Agility recently partnered with the Campaign for Female Education (Camfed) to fund the schooling of 100 female students in rural Ghana in West Africa.
Camfed is an international organization that works with rural communities in sub-Saharan Africa to address the barriers marginalized girls face getting access to education and transitioning to an independent livelihood.
Agility is building logistics infrastructure to support the growth of trade in Ghana. In many of the 100-plus countries where it operates, Agility has put health and education for girls and women at the center of its volunteerism and corporate contributions, particularly in Asia, the Middle East and Africa. By partnering with Camfed, Agility is making a powerful impact on the lives of some of the world’s most disadvantaged girls and their communities.
In sub-Saharan Africa, 28 million girls are out of school, according to the Global Initiative on Out-of-School Children published by UNESCO’s Institute for Statistics. In rural Ghana, Agility’s support will cover the costs of tuition, uniforms, supplies and other items for girls whose families do not have the means to send them to secondary school.
“In the rural communities where we work, chronic poverty excludes many girls from education, especially at secondary level, where costs rise sharply, and distances to schools are much greater. Girls are so determined to access education that they put themselves at considerable risk to raise the money, heading to towns to work as street porters or maids, vulnerable to abuse and exploitation,” said Dolores Dickson, Executive Director of Camfed Ghana. “Camfed works with communities, schools, authorities and generous donor partners like Agility to rewrite the future of these girls, who then become mentors and role models for other girls.”
Geoffrey White, CEO of Agility Africa, said: “Social development alongside our commercial development is important to Agility. Without it our businesses can’t grow and operate as we would wish. Social inclusion is a core value for us. Education is one of the best investments we can make to alleviate poverty and create a better world. It has an incredible multiplier effect, and it provides returns for generations.”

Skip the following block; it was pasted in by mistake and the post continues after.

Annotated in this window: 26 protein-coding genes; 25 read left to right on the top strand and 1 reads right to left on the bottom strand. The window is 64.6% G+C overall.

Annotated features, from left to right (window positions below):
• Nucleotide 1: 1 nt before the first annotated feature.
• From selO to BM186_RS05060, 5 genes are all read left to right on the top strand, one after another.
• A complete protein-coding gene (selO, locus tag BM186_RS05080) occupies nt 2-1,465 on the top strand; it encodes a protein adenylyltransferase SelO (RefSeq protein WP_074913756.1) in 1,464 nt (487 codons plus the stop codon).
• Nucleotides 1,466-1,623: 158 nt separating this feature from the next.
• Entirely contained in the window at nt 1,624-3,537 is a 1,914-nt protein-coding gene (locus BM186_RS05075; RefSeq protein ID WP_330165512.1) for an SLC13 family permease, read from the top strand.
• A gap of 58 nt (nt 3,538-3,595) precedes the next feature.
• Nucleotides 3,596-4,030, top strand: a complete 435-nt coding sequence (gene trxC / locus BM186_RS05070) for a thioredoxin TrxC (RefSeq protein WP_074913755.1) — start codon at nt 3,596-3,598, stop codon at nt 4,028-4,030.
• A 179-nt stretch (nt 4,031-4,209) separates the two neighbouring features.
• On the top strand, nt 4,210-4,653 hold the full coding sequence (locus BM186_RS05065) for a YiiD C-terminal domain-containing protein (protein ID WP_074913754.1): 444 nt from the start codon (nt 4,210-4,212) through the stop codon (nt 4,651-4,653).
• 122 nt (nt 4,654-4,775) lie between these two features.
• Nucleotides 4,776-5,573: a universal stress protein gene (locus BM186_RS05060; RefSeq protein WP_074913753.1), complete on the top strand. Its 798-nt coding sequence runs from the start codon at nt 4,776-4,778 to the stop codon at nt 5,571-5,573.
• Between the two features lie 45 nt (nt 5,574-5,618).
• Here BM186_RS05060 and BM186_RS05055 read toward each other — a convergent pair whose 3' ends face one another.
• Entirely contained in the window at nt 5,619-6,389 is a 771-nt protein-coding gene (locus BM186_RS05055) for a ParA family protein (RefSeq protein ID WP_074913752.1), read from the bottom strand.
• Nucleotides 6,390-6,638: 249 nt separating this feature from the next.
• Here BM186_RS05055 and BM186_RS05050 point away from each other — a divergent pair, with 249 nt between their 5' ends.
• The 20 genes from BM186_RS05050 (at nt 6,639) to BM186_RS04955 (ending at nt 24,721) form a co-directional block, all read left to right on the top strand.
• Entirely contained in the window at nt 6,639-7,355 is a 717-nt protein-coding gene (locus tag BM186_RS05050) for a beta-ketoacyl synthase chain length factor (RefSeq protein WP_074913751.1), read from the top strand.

Research shows that better-educated women tend to be healthier, take part in the formal labor market and earn more. Data also indicate that the children of educated women benefit by receiving better health care and education.
In addition to its support of basic and secondary education, Agility is establishing training programs to groom logistics professionals and skilled warehouse and distribution specialists in Africa.
Camfed is an international non-profit organization tackling poverty and inequality by helping girls go to school and succeed, and empowering young women to step up as leaders of change.
Camfed invests in girls and women in the poorest rural communities in sub-Saharan Africa, where girls face acute disadvantage, and where their education has transformative potential.
Camfed not only supports girls and young women through school, but also on to new lives as entrepreneurs and community leaders. To complete the “virtuous cycle” and create sustainable change, graduating students become CAMA alumnae, many of whom return to school to train and mentor new generations of students.
Since 1993, Camfed’s innovative community-led education programs have benefitted over 3.5 million children in Zimbabwe, Zambia, Ghana, Tanzania and Malawi. In 2014, Camfed was recognized by the OECD for best practice in taking development innovation to scale.
“Camfed works with communities, schools, authorities and generous donor partners like Agility to rewrite the future of these girls, who then become mentors and role models for other girls.”